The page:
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Adventure Time: Explore the Dungeon Because I DON'T KNOW! Review

blake_peterson By:
Blake_Peterson
12/02/13
PRINTER FRIENDLY VERSION
EMAIL TO A FRIEND
GENRE Action 
PLAYERS 1- 4 
PUBLISHER D3 Publisher 
DEVELOPER WayForward 
RELEASE DATE Out Now
E10+ Contains Cartoon Violence, Comic Mischief

What do these ratings mean?

As the Earl of Lemongrab would say, UNACCEPTABLE!!!!?

Adventure Time: Explore the Dungeon Because I DON'T KNOW is WayForward Studios' second outing with the franchise, following the 3DS/DS game, Hey Ice King, Why'd You Steal Our Garbage?!!, which was a respectable Zelda II clone, if a little short. Here, WayForward has taken the old-school aesthetic and applied it to a dungeon crawler.

Let's talk about the good news first. The game keeps in line even more with the aesthetic of the television show than the prior one was. It has cut-scenes that are presented as moving 8-bit animatics, like the ones in the original Ninja Gaiden NES games, but with full voice-over by the cast of the show. This fits very well with the show's style, and on the Wii U, Finn the Human and Jake the Dog's living video game console, BMO, sits on the bottom screen and makes adorable commentary on the items you collect.



Storywise it feels very much like an episode of the show. Princess Bubblegum has captured a ton of dangerous criminals and placed them in a huge dungeon under her castle. But something strange is releasing the criminals, and it's up to Finn the Human (and an increasing number of playable characters you unlock) to beat down the criminals and find the source that's breaking them out. In standard Adventure Time fare it's handled with whimsy and a great deal of imagination.

I wish the same could be said for the gameplay, though. A top-down dungeon crawler with randomly generated dungeons, Explore the Dungeon isn't inherently bad. You can choose from a number of different characters with special abilities and different power moves to aid you on your quest, and the 16-bit pseudo 3D-style fits with WayForward's retro aesthetic, but it has some classic problems, like weird hitbox detection (especially with ranged attacks) and annoying enemy attack patterns.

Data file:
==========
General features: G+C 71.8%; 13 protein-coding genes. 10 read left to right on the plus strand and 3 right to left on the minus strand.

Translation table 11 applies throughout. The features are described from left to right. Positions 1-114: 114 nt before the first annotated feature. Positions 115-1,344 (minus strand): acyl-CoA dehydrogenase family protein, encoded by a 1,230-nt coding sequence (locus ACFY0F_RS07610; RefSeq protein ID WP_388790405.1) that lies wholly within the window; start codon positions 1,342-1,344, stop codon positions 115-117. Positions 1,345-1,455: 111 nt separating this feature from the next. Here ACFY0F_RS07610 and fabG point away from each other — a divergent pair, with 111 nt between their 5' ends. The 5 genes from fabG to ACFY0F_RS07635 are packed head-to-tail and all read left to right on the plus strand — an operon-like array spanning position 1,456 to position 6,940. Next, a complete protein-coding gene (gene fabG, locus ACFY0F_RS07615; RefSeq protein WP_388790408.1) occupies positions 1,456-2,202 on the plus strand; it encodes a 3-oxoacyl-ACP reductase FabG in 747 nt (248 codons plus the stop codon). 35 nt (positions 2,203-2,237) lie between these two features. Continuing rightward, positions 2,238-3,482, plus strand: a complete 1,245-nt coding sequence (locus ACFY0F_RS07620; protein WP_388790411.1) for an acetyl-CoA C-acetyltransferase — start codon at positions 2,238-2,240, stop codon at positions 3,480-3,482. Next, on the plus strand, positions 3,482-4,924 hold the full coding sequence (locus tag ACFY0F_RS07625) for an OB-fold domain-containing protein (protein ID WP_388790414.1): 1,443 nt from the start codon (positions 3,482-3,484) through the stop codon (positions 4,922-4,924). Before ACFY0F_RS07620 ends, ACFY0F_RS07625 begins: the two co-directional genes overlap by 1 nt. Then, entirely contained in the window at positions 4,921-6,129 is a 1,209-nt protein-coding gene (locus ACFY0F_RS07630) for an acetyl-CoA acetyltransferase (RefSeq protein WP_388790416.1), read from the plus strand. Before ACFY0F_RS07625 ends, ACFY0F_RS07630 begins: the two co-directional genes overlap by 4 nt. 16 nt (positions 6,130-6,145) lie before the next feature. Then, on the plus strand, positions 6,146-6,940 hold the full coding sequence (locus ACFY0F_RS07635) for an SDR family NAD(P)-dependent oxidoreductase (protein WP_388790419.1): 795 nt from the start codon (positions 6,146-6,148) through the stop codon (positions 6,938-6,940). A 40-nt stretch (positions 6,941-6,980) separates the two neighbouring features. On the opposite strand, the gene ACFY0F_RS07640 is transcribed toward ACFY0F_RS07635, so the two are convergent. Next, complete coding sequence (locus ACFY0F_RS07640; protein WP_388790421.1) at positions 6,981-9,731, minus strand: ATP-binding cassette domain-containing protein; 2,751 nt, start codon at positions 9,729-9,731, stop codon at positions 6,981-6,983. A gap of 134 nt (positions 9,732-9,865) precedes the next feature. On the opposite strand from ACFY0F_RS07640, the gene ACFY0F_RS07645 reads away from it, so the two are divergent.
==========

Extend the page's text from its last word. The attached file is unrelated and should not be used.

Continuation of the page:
None of this is particularly a dealbreaker at first. There are some changes to the environmental skins, with no real changes to function, and enemy types become more difficult as you go, which unfortunately become monotonous quickly. The gameplay highlights are the boss battles that directly reference episodes and characters of the show and often require context-sensitive actions. Destroying enemies or finding gold allows you to buy upgrades, and opening chests can grant you expendable character buffs that can be placed in a limited number of slots.



One major problem with the game is that the leveling and buff system are mismanaged. Leveling feels like you never quite have enough money for the upgrades you need unless you scour the levels for all the gold in them. You can only return to the game's hub where you can upgrade every five levels (getting killed means starting the five levels over from the beginning). Additionally, returning to the hub erases your character buffs, meaning you have to apply new ones you've found, which may not be as good as your old ones.

What is absolutely a dealbreaker is the crazy difficulty of the last fifteen levels. Even with the game being intended for local co-op, these levels are large, the enemies are harder to kill with annoying and more ridiculous patterns of attack, and it feels like a whole lot of artificially increased difficulty and map size to pad out the game's end. While the exploration of the dungeons is fine in the earlier levels, the size of them, with no map or hints towards locating the exit makes these levels both maddeningly tedious and difficult to negotiate. Even BMO's cuteness loses its charm after a while, though you can turn off it's voice in the options menu.

Adventure Time: Explore the Dungeon Because I DON'T KNOW! does a great job of managing and working with the story, characters, and feel of the franchise, but unfortunately doesn't have the gameplay to match, especially at a $40 retail price. If you're interested in the narrative and the chance to play as your favorite characters, wait for the price to come down to $15-20, more in keeping with the kind of downloadable title this game feels like.
 
Copy provided by publisher. Review based on Wii U version. Also available on Xbox 360, PS3, PC.
Adventure Time: Explore the Dungeon Because I DON'T KNOW!
fullfullhalfemptyempty
  • Really nails the feel of the animated series
  • Co-op gameplay is enjoyable
  • Intense difficulty at the end
  • Gets monotonous
  • Tediously large levels at the end
  • No map
  • Mismanaged upgrade system
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